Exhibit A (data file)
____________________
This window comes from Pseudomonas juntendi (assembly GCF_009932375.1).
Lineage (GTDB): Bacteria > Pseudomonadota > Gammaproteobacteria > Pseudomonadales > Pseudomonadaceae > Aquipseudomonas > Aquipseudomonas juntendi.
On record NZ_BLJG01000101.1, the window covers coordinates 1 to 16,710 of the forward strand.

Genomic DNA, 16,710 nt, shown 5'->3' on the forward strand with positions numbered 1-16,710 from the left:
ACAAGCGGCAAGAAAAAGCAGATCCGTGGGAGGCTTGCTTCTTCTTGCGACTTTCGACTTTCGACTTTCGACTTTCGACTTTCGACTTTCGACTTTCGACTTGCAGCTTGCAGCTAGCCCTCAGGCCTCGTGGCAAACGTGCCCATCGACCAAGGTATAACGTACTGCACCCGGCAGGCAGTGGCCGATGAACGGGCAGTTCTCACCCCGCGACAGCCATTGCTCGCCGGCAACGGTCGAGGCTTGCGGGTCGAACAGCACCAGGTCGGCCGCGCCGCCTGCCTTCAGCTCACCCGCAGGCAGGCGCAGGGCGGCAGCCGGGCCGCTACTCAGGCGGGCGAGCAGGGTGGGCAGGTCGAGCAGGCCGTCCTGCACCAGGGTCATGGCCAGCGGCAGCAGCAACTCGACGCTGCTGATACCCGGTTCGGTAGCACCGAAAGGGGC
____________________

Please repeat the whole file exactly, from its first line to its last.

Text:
This window comes from Pseudomonas juntendi (assembly GCF_009932375.1).
Lineage (GTDB): Bacteria > Pseudomonadota > Gammaproteobacteria > Pseudomonadales > Pseudomonadaceae > Aquipseudomonas > Aquipseudomonas juntendi.
On record NZ_BLJG01000101.1, the window covers coordinates 1 to 16,710 of the forward strand.

Genomic DNA, 16,710 nt, shown 5'->3' on the forward strand with positions numbered 1-16,710 from the left:
ACAAGCGGCAAGAAAAAGCAGATCCGTGGGAGGCTTGCTTCTTCTTGCGACTTTCGACTTTCGACTTTCGACTTTCGACTTTCGACTTTCGACTTTCGACTTGCAGCTTGCAGCTAGCCCTCAGGCCTCGTGGCAAACGTGCCCATCGACCAAGGTATAACGTACTGCACCCGGCAGGCAGTGGCCGATGAACGGGCAGTTCTCACCCCGCGACAGCCATTGCTCGCCGGCAACGGTCGAGGCTTGCGGGTCGAACAGCACCAGGTCGGCCGCGCCGCCTGCCTTCAGCTCACCCGCAGGCAGGCGCAGGGCGGCAGCCGGGCCGCTACTCAGGCGGGCGAGCAGGGTGGGCAGGTCGAGCAGGCCGTCCTGCACCAGGGTCATGGCCAGCGGCAGCAGCAACTCGACGCTGCTGATACCCGGTTCGGTAGCACCGAAAGGGGC